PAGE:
Culture “of the people, by the people, for the people”
Browne, Ray B
Culture, to many people, was still rooted in the past, in the observations of British poet and essayist Matthew Arnold, who in the middle of the nineteenth century defined culture as “the acquainting ourselves with the best that has been known and said in the world.” This statement was generally confused with his definition of criticism: “A disinterested endeavor to learn and propagate the best that is known and thought in the world.” Arnold’s viewpoint, it seemed to be forgotten, was clouded by nostalgia and fear. His world was a “darkling plain…where ignorant armies clash by night,” and his sense of obligation to civilization was limited.
Culture: An Anachronistic Definition
Despite the apparent anachronism of Arnold’s point of view in the late twentieth century, many academics clung to it in the 1960s, 1970s, 1980s, and some at least into the 1990s. In her Humanities in America: A Report to the President, the Congress, and the American People (1988), Lynne Cheney, then Chairman of the National Endowment for the Humanities, reported one professor’s lament over the state of American education: “Students are not taught that there is such a thing as literary excellence as they were twenty years ago. We are throwing out the notion of good or bad, or ignoring it.” Allan Bloom’s book The Closing of the American Mind (1987), which became almost holy writ to countless academic administrators, advocated turning academic classrooms into Shakespearean Greenrooms where Caucasian gentlemen sat around and discussed Shakespeare’s plays and Plato’s work, with Bloom leading the discussion, as the only needed canon in modern society.
Cheney’s Report, again, quoted educator Jacques Barzun advocating “grace and beauty” as criteria for the value of literature, though he did allow that “excellence is found in many forms, some of them unassuming and even fugitive. The specifically literary qualities can grace a detective story by Dorothy Sayers or a farce by Couteline, a ghost story by M.R. James or a poem by Ogden Nash.” Barzun seemed to be concerned that Gresham’s law applies to literature as it has been said to apply to economics. But “bad” literature does not drive out “good.” The 50,000 titles published annually in the United States in at least 4 billion copies demonstrate that the world of literature “as well as literacy among many people” is rich for all. It is not “bad” literature that shuts out “good,” but “dead” ideas that often shut out new ideas and innovative ways of thinking and acting, as in the study of a people’s popular culture.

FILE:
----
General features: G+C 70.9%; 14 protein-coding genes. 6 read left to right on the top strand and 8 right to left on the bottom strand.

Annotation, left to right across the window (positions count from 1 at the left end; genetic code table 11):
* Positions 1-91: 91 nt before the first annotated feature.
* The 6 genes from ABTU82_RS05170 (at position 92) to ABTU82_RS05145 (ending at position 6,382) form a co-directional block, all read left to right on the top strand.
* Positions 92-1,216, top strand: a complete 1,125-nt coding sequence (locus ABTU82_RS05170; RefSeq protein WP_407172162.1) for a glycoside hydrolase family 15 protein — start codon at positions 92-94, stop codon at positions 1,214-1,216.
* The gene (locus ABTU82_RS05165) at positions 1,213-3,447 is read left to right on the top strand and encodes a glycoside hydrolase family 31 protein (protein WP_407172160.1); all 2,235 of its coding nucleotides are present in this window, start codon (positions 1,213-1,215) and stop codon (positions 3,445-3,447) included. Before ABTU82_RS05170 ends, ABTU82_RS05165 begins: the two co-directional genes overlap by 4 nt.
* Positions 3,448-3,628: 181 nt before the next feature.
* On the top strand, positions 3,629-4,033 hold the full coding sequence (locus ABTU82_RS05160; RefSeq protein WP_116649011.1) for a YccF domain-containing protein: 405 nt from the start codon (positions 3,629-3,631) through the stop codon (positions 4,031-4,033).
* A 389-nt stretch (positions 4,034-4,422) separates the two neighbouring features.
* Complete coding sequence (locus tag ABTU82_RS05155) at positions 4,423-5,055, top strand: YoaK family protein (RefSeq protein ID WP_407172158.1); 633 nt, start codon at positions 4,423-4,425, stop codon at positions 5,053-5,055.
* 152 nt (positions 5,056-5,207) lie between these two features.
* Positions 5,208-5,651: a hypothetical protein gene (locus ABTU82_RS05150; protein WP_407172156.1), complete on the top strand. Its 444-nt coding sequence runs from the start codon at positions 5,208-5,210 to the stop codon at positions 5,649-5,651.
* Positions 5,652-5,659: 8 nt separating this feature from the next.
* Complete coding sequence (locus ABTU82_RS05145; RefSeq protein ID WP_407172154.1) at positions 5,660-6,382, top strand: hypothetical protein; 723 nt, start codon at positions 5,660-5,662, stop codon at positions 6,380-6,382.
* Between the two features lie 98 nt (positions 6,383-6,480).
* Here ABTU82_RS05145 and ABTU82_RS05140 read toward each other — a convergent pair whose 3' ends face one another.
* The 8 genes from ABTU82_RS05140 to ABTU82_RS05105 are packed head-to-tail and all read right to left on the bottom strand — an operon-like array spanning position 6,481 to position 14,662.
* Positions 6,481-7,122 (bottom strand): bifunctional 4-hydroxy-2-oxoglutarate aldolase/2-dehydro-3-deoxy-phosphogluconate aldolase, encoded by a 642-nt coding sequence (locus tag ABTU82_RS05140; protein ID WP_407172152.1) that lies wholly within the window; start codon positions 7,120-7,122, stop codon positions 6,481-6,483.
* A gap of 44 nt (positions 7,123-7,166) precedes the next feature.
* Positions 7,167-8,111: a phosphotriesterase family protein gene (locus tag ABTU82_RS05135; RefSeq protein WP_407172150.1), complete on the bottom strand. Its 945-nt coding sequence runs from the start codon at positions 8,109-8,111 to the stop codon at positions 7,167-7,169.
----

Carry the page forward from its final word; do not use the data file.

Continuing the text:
Popular Culture Studies: A Historical Perspective
There is nothing new in the study of popular culture. American academics up until the beginning of the twentieth century recognized, with Emerson, the oneness of culture. The better sociologists, anthropologists, historians, and literary critics used popular culture in their analyses throughout the early part of the century and stressed its importance.
A.O. Lovejoy in his monumental study The Great Chain of Being (1936) observed that many of us are not interested in ideas unless they come to us dressed in full war paint, when it is the small ideas or the accumulation of them that becomes significant. T.S. Eliot in his Essays Ancient and Modern (1936) recognized the importance of popular culture, on which he learned to write and which he used throughout his career, in one important testimonial: “I incline to come to the alarming conclusion that it is just the literature that we read for ‘amusement’ or ‘purely for pleasure’ that may have the greatest…least suspected…earliest…influence upon us. Hence it is that the influence of popular novelists, and of popular plays of contemporary life, require to be scrutinized.” It is both ironic and somehow appealing that, like Shakespeare in he electronic age, Eliot has come to be known and appreciated by the masses he despised and feared in the stage production of his work Cats.
Richard Hoggart, one of England’s perceptive cultural analysts, remarked on the same subject, “Literature at all levels has the unique capacity to increase our understanding of a culture.” To him, “The closer study of mass society may make us have sad hearts at the supermarket, but at the same time it may produce an enhanced and tempered sense of humanity and humility, instead of the sense of superiority and separateness that our traditional training is likely to have encouraged.”
Time marches on in academia, and attitudes change. “Each generation must define the past [as well as the present] in its own terms,” said the editors of the Literary History of the United States (1955). John G. Cawelti astutely observed (in The Six-Gun Mystique, 1970, one of the early studies of a popular culture subject, the Western), “Whenever criticism feels the impact of an expanded sensibility [which often is tied in with a political thrust] it becomes shot through with ideological dispute.” The study of popular culture in the 1970s was surely shot through with ideological dispute.